Enlarge /. Average performance you would expect to see and compete in on the Internet Temple. Co-creator Clayton Collins takes center stage and appears as his alter ego Long Distance Husband.
In early May, I needed a change from my usual YouTube rabbit holes after some of them sank during months of quarantine. My discovery of the Internet Temple almost felt like I had found a good bar or music venue. Instead of getting content from a video platform's algorithm, I had to know someone, get a tip, and put in an entire URL.
The temple made a blunt entrance on my browsing tab with little more than a cropped YouTube embed and a no scrolling chat box. And then it got weird.
I witnessed a surprising musical performance soaked in autotune (laughs between songs were also automatically tuned). The singer wore boxers with a snowman print, an oversized sweater with abstract humanoid images and a hat that said "WWW DOT COM MY ASS". He was dancing with three stuffed sheep in his hands while behind him a green screen was flooded with images chosen by the audience. They had chosen images of Shrek and Unicode shrimp emojis.
I would learn that none of this was as silly as it seemed. Rather, the owners of Internet Temple are investing in decimating the Web 2.0 concept and have started three separate, fascinating projects.
Strange on the cheap
Performer Clayton Collins and venue creator Toby Alden (she / she) are a fringe race who create idiosyncratic websites in the spirit of a bygone internet. Collins, who sometimes works with Clayton Online, has a day job maintaining software that manages bus schedules. Alden is a full-time game developer working on an indie video game. The Portland duo's out-of-school creations are essentially social media alternatives and are made for next to no money.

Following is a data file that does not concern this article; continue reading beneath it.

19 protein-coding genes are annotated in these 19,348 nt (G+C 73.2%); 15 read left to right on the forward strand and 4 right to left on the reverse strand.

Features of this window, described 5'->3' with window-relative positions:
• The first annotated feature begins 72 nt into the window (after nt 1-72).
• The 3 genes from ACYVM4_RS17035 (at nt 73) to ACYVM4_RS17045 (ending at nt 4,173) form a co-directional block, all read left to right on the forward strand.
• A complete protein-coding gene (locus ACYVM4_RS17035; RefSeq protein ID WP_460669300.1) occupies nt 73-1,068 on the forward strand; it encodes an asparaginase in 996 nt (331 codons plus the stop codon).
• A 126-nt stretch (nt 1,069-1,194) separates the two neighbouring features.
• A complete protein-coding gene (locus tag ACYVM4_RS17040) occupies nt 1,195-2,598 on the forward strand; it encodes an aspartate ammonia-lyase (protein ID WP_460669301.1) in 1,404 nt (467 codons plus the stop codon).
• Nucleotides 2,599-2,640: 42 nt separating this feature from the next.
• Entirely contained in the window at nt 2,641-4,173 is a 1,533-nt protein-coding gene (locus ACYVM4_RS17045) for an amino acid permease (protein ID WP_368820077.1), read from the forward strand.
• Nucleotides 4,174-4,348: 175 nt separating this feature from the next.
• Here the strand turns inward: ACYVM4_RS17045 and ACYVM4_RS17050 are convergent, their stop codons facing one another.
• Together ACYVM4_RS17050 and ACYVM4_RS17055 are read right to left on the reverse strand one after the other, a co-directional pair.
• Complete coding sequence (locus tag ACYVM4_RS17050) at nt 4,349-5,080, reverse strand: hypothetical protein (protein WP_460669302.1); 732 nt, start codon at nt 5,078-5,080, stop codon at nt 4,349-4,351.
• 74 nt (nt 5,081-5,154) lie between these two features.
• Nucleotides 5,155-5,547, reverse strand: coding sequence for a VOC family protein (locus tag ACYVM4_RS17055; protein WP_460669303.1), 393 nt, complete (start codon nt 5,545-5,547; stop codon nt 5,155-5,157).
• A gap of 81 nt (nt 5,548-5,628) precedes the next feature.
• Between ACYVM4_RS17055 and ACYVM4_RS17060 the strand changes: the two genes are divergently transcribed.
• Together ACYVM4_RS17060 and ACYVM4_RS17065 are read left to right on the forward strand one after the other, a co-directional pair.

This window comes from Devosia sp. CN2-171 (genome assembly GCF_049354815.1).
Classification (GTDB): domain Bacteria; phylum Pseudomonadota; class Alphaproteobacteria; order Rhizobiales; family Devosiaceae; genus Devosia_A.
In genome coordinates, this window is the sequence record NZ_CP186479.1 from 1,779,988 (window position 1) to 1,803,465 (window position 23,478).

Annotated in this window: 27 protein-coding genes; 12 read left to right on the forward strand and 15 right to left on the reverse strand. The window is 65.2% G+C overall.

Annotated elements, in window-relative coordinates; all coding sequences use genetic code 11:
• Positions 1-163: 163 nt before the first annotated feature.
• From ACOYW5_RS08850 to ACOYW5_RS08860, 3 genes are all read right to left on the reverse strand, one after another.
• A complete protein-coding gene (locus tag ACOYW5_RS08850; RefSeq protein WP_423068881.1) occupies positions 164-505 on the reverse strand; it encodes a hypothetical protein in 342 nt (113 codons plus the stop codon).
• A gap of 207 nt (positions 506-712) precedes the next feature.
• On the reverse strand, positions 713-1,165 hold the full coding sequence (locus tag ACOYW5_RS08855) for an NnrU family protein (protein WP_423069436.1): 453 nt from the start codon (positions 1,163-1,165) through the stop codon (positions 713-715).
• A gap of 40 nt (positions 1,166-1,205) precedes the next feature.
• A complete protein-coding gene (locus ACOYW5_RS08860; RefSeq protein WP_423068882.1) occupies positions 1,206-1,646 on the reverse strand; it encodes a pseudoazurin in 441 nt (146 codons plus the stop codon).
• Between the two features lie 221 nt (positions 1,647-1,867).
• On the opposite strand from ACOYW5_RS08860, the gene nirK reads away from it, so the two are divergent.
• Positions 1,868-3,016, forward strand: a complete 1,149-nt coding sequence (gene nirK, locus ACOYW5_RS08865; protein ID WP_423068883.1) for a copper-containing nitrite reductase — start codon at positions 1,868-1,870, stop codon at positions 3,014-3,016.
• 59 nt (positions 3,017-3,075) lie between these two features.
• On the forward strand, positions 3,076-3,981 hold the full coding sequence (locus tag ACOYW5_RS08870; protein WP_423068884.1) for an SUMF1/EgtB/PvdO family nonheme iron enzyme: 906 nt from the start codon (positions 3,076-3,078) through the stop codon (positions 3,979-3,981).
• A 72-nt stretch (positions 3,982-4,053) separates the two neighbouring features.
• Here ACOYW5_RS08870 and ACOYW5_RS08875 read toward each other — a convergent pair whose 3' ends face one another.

Enlarge /. Toby Alden (left) and Clayton Collins (right) in their hometown of Portland, OR.
The first of these, Internet Temple, is a packed background collage of Japanese game sprites from the late 1990s. The Temple performed live music, DJ sets (some of which were proudly streamed in poor quality via Google Hangouts), and poetry readings. The design with a single-tier front and center opposes Twitch.
"When you stream on Twitch, you are competing with everyone else there," says Alden. They indicate the constant nudging of this website to jump to other streams or to watch ads, partly due to an increasing reliance on the recommendation algorithm.
"They all make you bad"
Collins and Alden do not identify with any particular movement, but are aware that other projects like theirs thrive in the corners of the internet, both by small cliques and by lone wolves programmers. Though there has been a DIY internet culture since the days of BBSes, the modern versions stand in opposition to big social media companies accused of selling data, avoiding taxes, and allowing misinformation – most recently by Congress in a hearing on Jan. . July.
"You used to go online and put in the urls of your favorite sites to see if hardcoregaming101.net was updated," says Alden. "Now there are mostly five or six websites: YouTube, Facebook, Twitter, Insta, Amazon and so on."
"You don't even have to say, 'And so on,'" Collins interjects. "That's it. That's them."
"And they all make you feel bad."
The temple was written to Node.js over the course of three days in 2016. They recently started bypassing YouTube Live (a streaming and chat system you can expect from a website like this) by borrowing code from Collins' platform Saladbowl, where he hosts videos straight from his computer and streams to circumvent copyright infringement. According to Collins, this service is a struggle against the "corporate movement to make art private." He uses it to send his personal .MP4 video collection to friends, but the bigger goal is a DIY streaming tool for the masses.